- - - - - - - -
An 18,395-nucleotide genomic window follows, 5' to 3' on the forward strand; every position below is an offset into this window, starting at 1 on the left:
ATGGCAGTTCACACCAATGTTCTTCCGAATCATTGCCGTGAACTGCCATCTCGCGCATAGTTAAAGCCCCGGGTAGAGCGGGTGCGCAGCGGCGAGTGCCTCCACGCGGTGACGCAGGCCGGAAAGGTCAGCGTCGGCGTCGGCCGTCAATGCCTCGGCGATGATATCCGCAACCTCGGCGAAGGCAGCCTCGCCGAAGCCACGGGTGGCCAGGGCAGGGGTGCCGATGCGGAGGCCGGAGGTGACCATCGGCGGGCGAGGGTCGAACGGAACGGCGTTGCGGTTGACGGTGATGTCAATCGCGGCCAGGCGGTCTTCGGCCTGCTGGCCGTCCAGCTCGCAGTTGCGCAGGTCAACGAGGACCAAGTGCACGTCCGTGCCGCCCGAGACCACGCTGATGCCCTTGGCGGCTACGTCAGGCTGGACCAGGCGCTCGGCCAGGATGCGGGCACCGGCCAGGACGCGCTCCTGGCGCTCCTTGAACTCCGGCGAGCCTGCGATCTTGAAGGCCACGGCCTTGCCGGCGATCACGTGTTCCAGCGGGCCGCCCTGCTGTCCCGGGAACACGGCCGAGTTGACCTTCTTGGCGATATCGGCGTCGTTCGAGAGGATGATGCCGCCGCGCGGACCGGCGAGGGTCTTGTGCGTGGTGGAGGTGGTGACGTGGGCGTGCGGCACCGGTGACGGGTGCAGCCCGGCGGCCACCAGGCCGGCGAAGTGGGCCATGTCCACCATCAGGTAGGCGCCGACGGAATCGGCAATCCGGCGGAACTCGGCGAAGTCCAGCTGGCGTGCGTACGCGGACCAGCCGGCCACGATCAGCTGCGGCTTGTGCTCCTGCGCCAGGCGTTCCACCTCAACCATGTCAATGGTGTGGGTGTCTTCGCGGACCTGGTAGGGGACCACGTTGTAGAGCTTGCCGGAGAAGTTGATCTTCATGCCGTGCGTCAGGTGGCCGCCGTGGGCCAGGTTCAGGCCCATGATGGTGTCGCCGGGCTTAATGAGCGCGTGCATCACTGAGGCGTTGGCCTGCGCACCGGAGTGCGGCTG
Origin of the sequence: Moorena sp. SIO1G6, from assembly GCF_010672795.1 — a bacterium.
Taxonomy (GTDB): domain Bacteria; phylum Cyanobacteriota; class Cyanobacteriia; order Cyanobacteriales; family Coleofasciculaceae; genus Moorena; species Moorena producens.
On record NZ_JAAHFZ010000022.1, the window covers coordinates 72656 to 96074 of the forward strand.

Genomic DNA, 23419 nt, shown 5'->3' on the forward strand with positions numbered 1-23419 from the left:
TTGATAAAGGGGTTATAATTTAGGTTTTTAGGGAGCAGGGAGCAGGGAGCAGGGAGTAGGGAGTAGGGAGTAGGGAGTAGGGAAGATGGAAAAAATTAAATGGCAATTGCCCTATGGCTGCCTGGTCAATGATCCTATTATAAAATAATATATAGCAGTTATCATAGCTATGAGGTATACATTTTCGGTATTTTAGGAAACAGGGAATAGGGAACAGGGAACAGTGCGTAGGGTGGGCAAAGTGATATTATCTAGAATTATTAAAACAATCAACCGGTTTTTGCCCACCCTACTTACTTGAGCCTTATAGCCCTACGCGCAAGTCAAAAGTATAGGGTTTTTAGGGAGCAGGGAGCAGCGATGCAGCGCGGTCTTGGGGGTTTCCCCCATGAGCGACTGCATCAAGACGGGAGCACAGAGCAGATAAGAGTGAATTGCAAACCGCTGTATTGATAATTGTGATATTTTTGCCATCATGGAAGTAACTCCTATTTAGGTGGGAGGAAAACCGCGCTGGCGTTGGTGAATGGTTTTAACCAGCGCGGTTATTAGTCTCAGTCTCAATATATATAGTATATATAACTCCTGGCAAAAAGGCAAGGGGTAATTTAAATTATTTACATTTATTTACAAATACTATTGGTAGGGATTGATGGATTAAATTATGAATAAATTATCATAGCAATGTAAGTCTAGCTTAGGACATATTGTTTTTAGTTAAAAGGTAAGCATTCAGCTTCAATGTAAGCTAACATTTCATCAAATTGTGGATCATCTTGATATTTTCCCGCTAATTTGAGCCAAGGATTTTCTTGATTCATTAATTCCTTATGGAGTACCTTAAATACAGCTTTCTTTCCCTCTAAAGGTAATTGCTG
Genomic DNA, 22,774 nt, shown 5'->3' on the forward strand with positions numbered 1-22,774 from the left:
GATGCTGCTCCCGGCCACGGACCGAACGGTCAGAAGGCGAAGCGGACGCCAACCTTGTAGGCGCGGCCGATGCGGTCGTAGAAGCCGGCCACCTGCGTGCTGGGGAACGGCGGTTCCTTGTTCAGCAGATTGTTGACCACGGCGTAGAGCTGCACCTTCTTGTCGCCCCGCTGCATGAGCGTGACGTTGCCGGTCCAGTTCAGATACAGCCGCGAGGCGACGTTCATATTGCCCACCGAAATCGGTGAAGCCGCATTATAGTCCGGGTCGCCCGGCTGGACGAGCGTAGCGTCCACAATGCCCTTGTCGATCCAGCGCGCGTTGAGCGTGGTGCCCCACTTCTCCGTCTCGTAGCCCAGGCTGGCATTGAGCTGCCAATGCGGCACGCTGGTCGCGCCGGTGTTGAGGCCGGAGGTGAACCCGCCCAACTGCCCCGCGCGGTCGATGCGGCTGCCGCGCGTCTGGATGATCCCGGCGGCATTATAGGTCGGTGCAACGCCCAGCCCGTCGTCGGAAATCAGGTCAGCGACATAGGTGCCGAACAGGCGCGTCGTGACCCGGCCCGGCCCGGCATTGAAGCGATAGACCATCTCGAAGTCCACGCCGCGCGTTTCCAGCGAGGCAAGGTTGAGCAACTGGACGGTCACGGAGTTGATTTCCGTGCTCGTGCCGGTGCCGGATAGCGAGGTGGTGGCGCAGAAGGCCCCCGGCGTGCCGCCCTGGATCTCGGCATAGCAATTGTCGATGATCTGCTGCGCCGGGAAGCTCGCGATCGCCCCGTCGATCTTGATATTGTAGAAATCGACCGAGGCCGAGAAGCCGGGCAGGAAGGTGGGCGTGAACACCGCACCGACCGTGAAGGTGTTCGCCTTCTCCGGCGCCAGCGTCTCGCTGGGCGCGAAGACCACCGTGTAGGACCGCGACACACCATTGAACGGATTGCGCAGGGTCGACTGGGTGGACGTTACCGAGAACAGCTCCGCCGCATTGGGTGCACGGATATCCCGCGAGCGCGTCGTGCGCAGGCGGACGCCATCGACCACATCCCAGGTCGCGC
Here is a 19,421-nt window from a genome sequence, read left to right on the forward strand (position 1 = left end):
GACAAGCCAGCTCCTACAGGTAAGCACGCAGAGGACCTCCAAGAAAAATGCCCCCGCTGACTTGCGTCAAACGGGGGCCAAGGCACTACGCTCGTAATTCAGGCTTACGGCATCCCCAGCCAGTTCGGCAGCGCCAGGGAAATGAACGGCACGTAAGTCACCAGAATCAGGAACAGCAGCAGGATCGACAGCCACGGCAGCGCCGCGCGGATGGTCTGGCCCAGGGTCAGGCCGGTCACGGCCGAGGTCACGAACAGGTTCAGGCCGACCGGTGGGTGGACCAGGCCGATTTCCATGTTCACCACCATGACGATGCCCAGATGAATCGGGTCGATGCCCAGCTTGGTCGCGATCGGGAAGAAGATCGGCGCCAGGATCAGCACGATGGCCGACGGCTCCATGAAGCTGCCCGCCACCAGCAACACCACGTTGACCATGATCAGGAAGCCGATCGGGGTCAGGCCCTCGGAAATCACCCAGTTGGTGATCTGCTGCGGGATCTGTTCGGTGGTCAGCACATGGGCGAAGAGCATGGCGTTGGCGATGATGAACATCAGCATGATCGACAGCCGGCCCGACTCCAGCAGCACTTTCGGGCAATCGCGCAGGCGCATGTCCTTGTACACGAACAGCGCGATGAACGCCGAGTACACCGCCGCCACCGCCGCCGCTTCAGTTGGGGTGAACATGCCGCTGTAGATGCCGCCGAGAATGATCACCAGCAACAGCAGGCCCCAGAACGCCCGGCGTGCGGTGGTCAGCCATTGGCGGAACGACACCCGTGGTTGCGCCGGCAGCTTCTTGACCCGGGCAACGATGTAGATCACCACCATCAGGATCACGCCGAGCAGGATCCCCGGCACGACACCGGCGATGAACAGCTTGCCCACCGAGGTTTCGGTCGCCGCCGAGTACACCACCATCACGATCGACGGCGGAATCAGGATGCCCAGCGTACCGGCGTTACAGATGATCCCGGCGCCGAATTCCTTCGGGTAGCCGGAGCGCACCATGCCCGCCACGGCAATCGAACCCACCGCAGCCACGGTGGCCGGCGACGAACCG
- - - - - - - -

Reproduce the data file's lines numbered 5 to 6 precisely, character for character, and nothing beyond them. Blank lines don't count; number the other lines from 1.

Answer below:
On record NZ_JAAHFZ010000022.1, the window covers coordinates 72656 to 96074 of the forward strand.

Genomic DNA, 23419 nt, shown 5'->3' on the forward strand with positions numbered 1-23419 from the left: